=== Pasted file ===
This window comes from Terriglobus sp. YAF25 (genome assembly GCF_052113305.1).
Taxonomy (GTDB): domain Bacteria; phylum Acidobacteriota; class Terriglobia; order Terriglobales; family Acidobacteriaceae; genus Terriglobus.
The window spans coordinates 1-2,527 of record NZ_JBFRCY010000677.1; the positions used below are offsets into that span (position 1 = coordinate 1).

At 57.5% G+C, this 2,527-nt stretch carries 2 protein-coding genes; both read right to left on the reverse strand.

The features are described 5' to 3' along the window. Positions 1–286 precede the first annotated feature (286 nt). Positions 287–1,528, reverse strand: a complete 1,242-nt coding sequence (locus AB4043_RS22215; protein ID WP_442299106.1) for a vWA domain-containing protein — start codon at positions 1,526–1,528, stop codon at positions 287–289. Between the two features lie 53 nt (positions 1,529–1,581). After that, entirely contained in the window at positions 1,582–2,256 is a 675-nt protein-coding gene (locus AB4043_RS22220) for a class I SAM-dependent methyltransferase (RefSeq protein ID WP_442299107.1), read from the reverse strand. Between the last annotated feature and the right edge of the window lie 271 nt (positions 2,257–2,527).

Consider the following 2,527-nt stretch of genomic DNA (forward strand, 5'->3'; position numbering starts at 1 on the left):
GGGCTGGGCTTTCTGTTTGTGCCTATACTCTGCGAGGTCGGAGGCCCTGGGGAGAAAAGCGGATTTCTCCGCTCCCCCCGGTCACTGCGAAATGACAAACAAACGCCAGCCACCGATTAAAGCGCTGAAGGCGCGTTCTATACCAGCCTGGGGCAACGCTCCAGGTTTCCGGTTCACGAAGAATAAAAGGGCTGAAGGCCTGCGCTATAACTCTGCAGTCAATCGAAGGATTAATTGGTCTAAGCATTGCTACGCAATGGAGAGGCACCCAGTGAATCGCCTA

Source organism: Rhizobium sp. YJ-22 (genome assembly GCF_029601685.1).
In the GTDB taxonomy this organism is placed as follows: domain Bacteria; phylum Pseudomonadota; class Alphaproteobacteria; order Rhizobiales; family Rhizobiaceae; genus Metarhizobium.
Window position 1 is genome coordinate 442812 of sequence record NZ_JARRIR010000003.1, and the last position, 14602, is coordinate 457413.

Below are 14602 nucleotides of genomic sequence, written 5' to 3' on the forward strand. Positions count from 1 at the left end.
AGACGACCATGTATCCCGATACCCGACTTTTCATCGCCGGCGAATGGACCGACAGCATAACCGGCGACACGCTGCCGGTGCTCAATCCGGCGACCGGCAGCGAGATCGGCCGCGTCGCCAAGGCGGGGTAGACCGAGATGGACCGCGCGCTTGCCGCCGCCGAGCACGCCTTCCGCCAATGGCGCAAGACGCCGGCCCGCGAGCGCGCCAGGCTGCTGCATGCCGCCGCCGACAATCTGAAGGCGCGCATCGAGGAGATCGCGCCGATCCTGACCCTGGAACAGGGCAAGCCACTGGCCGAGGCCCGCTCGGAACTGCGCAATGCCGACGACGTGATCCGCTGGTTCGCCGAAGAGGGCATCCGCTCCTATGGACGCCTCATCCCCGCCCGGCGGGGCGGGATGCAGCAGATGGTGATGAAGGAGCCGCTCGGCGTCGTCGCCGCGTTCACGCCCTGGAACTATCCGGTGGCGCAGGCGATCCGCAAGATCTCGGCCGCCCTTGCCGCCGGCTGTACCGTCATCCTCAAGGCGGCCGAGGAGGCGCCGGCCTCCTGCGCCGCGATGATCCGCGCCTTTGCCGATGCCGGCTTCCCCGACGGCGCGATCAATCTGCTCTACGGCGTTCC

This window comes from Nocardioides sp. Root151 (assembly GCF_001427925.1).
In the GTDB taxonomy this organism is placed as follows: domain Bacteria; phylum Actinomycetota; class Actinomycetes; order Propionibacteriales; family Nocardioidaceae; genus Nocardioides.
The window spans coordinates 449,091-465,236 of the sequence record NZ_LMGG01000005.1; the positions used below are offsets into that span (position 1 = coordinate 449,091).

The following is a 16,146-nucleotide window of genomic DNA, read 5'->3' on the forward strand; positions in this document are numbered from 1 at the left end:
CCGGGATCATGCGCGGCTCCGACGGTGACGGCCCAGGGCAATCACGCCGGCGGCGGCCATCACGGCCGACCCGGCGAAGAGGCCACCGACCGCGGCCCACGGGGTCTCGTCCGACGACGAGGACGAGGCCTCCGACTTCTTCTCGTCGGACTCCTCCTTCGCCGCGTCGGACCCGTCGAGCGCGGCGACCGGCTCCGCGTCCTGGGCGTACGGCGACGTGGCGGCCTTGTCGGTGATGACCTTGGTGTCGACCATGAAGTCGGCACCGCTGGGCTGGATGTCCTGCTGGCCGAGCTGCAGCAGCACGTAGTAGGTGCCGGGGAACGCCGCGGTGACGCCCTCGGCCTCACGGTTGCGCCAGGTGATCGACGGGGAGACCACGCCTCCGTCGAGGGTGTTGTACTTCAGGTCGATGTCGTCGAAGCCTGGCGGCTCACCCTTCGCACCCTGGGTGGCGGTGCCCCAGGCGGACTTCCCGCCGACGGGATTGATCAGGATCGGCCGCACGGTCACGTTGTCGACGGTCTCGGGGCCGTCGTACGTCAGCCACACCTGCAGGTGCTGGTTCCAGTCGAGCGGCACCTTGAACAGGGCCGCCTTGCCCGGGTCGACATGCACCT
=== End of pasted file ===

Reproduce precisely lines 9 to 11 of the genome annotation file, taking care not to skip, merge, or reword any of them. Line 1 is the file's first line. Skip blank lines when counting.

In the GTDB taxonomy this organism is placed as follows: domain Bacteria; phylum Pseudomonadota; class Alphaproteobacteria; order Rhizobiales; family Rhizobiaceae; genus Metarhizobium.
Window position 1 is genome coordinate 442812 of sequence record NZ_JARRIR010000003.1, and the last position, 14602, is coordinate 457413.

Below are 14602 nucleotides of genomic sequence, written 5' to 3' on the forward strand. Positions count from 1 at the left end.